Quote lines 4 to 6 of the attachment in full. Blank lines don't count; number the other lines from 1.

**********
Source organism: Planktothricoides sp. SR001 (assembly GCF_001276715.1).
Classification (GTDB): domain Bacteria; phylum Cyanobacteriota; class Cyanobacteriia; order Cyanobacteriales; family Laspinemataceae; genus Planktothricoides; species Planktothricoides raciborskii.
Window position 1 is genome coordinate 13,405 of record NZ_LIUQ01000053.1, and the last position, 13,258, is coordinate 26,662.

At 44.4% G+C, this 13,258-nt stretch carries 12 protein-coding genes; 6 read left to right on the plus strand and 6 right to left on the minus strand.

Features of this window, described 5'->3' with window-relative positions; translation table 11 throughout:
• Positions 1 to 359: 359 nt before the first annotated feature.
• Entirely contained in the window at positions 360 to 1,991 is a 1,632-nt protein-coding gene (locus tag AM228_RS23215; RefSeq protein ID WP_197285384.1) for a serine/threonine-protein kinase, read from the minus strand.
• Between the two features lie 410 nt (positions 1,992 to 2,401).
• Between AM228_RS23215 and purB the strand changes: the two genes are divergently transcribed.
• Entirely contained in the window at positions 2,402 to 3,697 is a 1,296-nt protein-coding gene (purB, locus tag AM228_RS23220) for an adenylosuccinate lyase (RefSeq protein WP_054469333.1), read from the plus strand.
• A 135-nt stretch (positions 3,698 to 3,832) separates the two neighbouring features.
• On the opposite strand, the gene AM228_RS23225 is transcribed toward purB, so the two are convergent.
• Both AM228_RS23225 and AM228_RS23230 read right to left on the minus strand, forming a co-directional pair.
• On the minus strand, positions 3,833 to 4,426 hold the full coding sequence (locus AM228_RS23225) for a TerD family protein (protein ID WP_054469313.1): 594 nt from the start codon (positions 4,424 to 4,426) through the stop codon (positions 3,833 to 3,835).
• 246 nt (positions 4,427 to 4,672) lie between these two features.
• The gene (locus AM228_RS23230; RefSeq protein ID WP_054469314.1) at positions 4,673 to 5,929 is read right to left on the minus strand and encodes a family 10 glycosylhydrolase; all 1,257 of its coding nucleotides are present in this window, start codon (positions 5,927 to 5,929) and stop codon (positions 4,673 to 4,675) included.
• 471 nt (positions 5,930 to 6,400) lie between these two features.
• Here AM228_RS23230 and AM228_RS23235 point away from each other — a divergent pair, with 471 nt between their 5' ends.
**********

At 44.4% G+C, this 13,258-nt stretch carries 12 protein-coding genes; 6 read left to right on the plus strand and 6 right to left on the minus strand.

Features of this window, described 5'->3' with window-relative positions; translation table 11 throughout:
• Positions 1 to 359: 359 nt before the first annotated feature.